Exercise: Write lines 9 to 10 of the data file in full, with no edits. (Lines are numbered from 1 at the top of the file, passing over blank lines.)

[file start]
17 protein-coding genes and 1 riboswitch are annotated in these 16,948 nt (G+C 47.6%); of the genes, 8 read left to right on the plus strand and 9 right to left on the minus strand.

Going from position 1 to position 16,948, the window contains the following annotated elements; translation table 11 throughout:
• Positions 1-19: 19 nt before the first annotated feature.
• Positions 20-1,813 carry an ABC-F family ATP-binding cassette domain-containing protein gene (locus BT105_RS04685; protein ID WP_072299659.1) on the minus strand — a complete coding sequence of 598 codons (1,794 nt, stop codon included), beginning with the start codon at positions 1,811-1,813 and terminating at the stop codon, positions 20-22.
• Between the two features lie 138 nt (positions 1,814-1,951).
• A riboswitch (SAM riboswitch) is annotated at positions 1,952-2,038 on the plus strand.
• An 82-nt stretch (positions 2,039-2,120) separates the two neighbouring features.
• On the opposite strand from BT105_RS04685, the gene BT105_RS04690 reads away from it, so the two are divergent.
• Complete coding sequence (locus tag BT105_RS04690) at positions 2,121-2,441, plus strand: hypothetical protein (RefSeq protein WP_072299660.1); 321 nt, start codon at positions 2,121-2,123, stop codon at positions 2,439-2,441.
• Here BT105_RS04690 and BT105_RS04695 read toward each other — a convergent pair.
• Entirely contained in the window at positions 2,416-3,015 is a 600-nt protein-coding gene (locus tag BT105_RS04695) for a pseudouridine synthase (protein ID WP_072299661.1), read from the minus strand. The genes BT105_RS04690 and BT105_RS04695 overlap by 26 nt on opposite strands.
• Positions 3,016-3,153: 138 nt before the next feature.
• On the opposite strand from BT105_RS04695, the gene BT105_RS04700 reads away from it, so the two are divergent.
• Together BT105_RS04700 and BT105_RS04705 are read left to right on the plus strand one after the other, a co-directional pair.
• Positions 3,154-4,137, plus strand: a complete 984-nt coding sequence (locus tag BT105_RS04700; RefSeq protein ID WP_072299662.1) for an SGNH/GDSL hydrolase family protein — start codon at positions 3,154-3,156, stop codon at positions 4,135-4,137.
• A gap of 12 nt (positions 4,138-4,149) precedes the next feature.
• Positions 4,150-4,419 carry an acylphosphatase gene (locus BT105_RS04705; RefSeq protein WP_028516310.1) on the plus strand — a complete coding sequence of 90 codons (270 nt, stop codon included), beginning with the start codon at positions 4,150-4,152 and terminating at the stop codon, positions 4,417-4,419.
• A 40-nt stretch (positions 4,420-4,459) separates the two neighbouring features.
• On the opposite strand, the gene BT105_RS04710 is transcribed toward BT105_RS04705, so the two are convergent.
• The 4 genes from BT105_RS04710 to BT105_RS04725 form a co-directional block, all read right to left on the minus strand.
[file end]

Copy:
• Complete coding sequence (locus tag BT105_RS04690) at positions 2,121-2,441, plus strand: hypothetical protein (RefSeq protein WP_072299660.1); 321 nt, start codon at positions 2,121-2,123, stop codon at positions 2,439-2,441.
• Here BT105_RS04690 and BT105_RS04695 read toward each other — a convergent pair.